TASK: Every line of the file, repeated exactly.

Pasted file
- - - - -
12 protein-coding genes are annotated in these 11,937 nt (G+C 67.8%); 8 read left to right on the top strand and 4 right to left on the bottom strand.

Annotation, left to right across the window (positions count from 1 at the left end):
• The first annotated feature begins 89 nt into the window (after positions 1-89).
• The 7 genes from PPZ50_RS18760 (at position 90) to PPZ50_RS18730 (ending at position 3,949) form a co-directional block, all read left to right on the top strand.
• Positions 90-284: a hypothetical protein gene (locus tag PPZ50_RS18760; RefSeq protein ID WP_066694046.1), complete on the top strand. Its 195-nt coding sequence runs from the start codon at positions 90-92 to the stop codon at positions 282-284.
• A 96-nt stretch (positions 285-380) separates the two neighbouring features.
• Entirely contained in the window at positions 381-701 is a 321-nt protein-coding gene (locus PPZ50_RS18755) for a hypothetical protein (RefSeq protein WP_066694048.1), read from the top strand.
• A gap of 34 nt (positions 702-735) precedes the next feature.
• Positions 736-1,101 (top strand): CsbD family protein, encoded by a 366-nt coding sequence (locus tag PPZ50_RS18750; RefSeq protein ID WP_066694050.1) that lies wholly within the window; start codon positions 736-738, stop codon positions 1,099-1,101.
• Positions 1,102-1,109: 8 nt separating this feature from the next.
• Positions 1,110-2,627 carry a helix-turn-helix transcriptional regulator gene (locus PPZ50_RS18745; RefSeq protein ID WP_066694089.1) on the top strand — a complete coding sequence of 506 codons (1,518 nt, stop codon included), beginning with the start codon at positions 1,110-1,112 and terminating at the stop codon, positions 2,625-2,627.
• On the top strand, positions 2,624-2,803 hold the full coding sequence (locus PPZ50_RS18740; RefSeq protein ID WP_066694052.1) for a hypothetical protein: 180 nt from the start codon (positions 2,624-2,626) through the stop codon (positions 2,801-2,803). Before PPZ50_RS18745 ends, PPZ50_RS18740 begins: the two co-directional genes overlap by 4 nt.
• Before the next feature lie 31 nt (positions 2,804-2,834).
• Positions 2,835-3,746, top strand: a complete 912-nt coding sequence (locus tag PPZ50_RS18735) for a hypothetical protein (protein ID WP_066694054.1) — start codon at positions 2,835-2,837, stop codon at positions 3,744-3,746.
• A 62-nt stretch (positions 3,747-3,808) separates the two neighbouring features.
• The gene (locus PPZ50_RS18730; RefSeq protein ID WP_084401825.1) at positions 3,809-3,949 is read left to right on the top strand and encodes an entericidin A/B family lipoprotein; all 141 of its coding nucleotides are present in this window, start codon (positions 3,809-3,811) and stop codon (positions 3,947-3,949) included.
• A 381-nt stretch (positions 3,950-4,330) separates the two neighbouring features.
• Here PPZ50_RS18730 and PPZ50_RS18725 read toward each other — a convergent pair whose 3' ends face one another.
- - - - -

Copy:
12 protein-coding genes are annotated in these 11,937 nt (G+C 67.8%); 8 read left to right on the top strand and 4 right to left on the bottom strand.

Annotation, left to right across the window (positions count from 1 at the left end):
• The first annotated feature begins 89 nt into the window (after positions 1-89).
• The 7 genes from PPZ50_RS18760 (at position 90) to PPZ50_RS18730 (ending at position 3,949) form a co-directional block, all read left to right on the top strand.
• Positions 90-284: a hypothetical protein gene (locus tag PPZ50_RS18760; RefSeq protein ID WP_066694046.1), complete on the top strand. Its 195-nt coding sequence runs from the start codon at positions 90-92 to the stop codon at positions 282-284.
• A 96-nt stretch (positions 285-380) separates the two neighbouring features.
• Entirely contained in the window at positions 381-701 is a 321-nt protein-coding gene (locus PPZ50_RS18755) for a hypothetical protein (RefSeq protein WP_066694048.1), read from the top strand.
• A gap of 34 nt (positions 702-735) precedes the next feature.
• Positions 736-1,101 (top strand): CsbD family protein, encoded by a 366-nt coding sequence (locus tag PPZ50_RS18750; RefSeq protein ID WP_066694050.1) that lies wholly within the window; start codon positions 736-738, stop codon positions 1,099-1,101.
• Positions 1,102-1,109: 8 nt separating this feature from the next.
• Positions 1,110-2,627 carry a helix-turn-helix transcriptional regulator gene (locus PPZ50_RS18745; RefSeq protein ID WP_066694089.1) on the top strand — a complete coding sequence of 506 codons (1,518 nt, stop codon included), beginning with the start codon at positions 1,110-1,112 and terminating at the stop codon, positions 2,625-2,627.
• On the top strand, positions 2,624-2,803 hold the full coding sequence (locus PPZ50_RS18740; RefSeq protein ID WP_066694052.1) for a hypothetical protein: 180 nt from the start codon (positions 2,624-2,626) through the stop codon (positions 2,801-2,803). Before PPZ50_RS18745 ends, PPZ50_RS18740 begins: the two co-directional genes overlap by 4 nt.
• Before the next feature lie 31 nt (positions 2,804-2,834).
• Positions 2,835-3,746, top strand: a complete 912-nt coding sequence (locus tag PPZ50_RS18735) for a hypothetical protein (protein ID WP_066694054.1) — start codon at positions 2,835-2,837, stop codon at positions 3,744-3,746.
• A 62-nt stretch (positions 3,747-3,808) separates the two neighbouring features.
• The gene (locus PPZ50_RS18730; RefSeq protein ID WP_084401825.1) at positions 3,809-3,949 is read left to right on the top strand and encodes an entericidin A/B family lipoprotein; all 141 of its coding nucleotides are present in this window, start codon (positions 3,809-3,811) and stop codon (positions 3,947-3,949) included.
• A 381-nt stretch (positions 3,950-4,330) separates the two neighbouring features.
• Here PPZ50_RS18730 and PPZ50_RS18725 read toward each other — a convergent pair whose 3' ends face one another.